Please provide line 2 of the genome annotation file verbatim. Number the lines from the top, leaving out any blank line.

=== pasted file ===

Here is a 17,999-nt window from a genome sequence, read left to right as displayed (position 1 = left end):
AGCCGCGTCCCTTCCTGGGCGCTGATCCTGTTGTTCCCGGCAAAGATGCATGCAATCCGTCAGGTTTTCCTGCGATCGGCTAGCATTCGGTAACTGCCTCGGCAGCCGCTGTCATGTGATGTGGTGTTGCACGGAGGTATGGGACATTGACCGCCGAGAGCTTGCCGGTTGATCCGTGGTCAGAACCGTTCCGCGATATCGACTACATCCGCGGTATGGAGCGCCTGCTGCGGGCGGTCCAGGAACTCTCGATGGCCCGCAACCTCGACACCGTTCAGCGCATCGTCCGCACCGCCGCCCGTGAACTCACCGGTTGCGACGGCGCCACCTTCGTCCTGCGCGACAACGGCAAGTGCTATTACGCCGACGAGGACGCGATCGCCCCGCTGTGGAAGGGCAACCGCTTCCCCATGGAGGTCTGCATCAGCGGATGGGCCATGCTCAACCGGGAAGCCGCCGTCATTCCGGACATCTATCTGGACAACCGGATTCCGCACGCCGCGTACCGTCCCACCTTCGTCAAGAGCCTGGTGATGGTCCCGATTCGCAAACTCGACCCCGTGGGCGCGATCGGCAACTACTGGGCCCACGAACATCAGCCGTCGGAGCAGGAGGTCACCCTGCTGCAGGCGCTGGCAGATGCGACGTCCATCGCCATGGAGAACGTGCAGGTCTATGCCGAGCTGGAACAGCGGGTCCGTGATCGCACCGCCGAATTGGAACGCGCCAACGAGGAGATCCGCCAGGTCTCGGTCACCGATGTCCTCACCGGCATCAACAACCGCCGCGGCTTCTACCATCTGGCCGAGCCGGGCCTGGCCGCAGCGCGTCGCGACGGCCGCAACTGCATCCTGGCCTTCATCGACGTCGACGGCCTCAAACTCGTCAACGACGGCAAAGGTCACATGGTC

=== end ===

AGCCGCGTCCCTTCCTGGGCGCTGATCCTGTTGTTCCCGGCAAAGATGCATGCAATCCGTCAGGTTTTCCTGCGATCGGCTAGCATTCGGTAACTGCCTCGGCAGCCGCTGTCATGTGATGTGGTGTTGCACGGAGGTATGGGACATTGACCGCCGAGAGCTTGCCGGTTGATCCGTGGTCAGAACCGTTCCGCGATATCGACTACATCCGCGGTATGGAGCGCCTGCTGCGGGCGGTCCAGGAACTCTCGATGGCCCGCAACCTCGACACCGTTCAGCGCATCGTCCGCACCGCCGCCCGTGAACTCACCGGTTGCGACGGCGCCACCTTCGTCCTGCGCGACAACGGCAAGTGCTATTACGCCGACGAGGACGCGATCGCCCCGCTGTGGAAGGGCAACCGCTTCCCCATGGAGGTCTGCATCAGCGGATGGGCCATGCTCAACCGGGAAGCCGCCGTCATTCCGGACATCTATCTGGACAACCGGATTCCGCACGCCGCGTACCGTCCCACCTTCGTCAAGAGCCTGGTGATGGTCCCGATTCGCAAACTCGACCCCGTGGGCGCGATCGGCAACTACTGGGCCCACGAACATCAGCCGTCGGAGCAGGAGGTCACCCTGCTGCAGGCGCTGGCAGATGCGACGTCCATCGCCATGGAGAACGTGCAGGTCTATGCCGAGCTGGAACAGCGGGTCCGTGATCGCACCGCCGAATTGGAACGCGCCAACGAGGAGATCCGCCAGGTCTCGGTCACCGATGTCCTCACCGGCATCAACAACCGCCGCGGCTTCTACCATCTGGCCGAGCCGGGCCTGGCCGCAGCGCGTCGCGACGGCCGCAACTGCATCCTGGCCTTCATCGACGTCGACGGCCTCAAACTCGTCAACGACGGCAAAGGTCACATGGTC